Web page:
I use todoist since I like how it does natural language processing for setting todo items with time or day requirements or certain days of the week. I then use the momentum extension in my browser that then integrates the todo items on my new tab. I've started to try to use some of the tidbits from getting results the agile way that the guy from Microsoft wrote. Mostly defining three main tasks to get done each day, each week, each month, etc. I use rescuetime to kind of see where I'm wasting time and wakatime plugin to see what time I'm spending in different projects. I have also started to wake up an hour earlier each day to do side projects and learning new programming related stuff. For long term goals I sometimes will use Trello.

 

Besides Trello, I use plain sheet of paper and a pen. I write down what's on my mind. If these are TO DO tasks, I enjoy striking them through when they are done. If these are some numbers (like performance time), I don't have to keep them in my memory. If these are some schemes, I can better understand the structure of what I am working with. When I have to wait, I also doodle. When the sheets are not necessary anymore, I just throw them away.

I do the most urgent small tasks first, important tasks second, and monotonous tasks last. For mental blocks, these help: google, stackoverflow, coffee, upbeat music, rest, sleep, talking with other developers.

I try to stay productive as long as possible without procrastinating, but I don't measure my productivity. Different development tasks are of different complexity levels also the productivity is different on different days depending on rest, food, mood, etc, so measuring productivity by tasks completed per hour wouldn't make sense.

If I program at my spare time, I usually do that until I finish a single feature, or if that's a longer task to do - while I have motivation and time.

 

I write down a lot more stuff than I used to. Sometimes it's an issue on Gitlab, making sure I don't forget something. Most of the time, it's just good old pen and paper and write whatever I need to do. Simple, but increadibly efficient in my case.

 

Solid approach. I work with a bunch of people who take beautiful notes, I've always been jealous of their handwriting. Unfortunately, I've always disliked my own handwriting. I somehow prefer the blank slate of an empty notebook to my own handwriting. Haha. As a recovering perfectionist, I might need to try again and just embrace a messy notebook.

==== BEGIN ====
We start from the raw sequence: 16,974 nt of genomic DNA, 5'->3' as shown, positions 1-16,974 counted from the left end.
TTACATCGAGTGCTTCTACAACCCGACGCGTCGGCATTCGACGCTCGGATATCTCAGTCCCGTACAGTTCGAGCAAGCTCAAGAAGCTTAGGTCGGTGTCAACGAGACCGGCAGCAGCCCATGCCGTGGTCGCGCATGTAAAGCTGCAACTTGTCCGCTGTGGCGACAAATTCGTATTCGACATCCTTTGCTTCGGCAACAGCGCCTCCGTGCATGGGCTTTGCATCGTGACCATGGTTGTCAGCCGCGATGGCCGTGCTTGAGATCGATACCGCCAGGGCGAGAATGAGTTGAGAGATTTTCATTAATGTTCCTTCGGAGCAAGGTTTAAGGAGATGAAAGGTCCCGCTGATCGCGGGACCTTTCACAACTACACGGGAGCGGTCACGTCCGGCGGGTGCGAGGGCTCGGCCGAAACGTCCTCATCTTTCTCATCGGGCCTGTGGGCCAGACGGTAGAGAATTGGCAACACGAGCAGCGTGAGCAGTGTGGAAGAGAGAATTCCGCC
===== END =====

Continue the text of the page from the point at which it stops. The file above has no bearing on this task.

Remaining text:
Do you ever find yourself flipping through pages to find that one note and wishing you had a search feature?

 

I didn’t have that problem yet. I’m sure it will happen soon enough xD

 

I use Jira with the Structure Plugin to keep a list of tasks.

Structure provides the ability to nest tasks to any number of levels, so I start with a high level idea and break it down into areas, tasks and finally module specific changes. Then it's just simple To Do - In Progress - Done workflow.

Structure also allows you to have different views on all the tasks and even automate them in seperate structures. I have one which only contains "In Progress" tasks.

If I ever think of something, it tends to go into a task somewhere. I still put "TODO" in comments also if it's trivial. I do however use a scratch buffer in Emacs, or pencil and paper to work out thoughts.

 

These are the tools that I feel that makes me productive.

  • Trello
  • Rocket.Chat
  • Inbox by google.

Aside from that, I like to keep my phone on silent for most of the time. Tend to not respond to chats unless it's an emergency and I'm needed.

To keep my mind fresh I like to plan my work for the day in the morning in a personal notebook/Trello whatever. And after finishing some major task I like to take a break, go outside, drink some tea/coffee & talk to some people. That keeps me fresh and boost my productivity a lot.

 

The best thing I ever did (and I have tried every productivity tip...) was to add a fixed schedule on Freedom (freedom.to).

So from 8am - lunch all distractions are automatically blocked.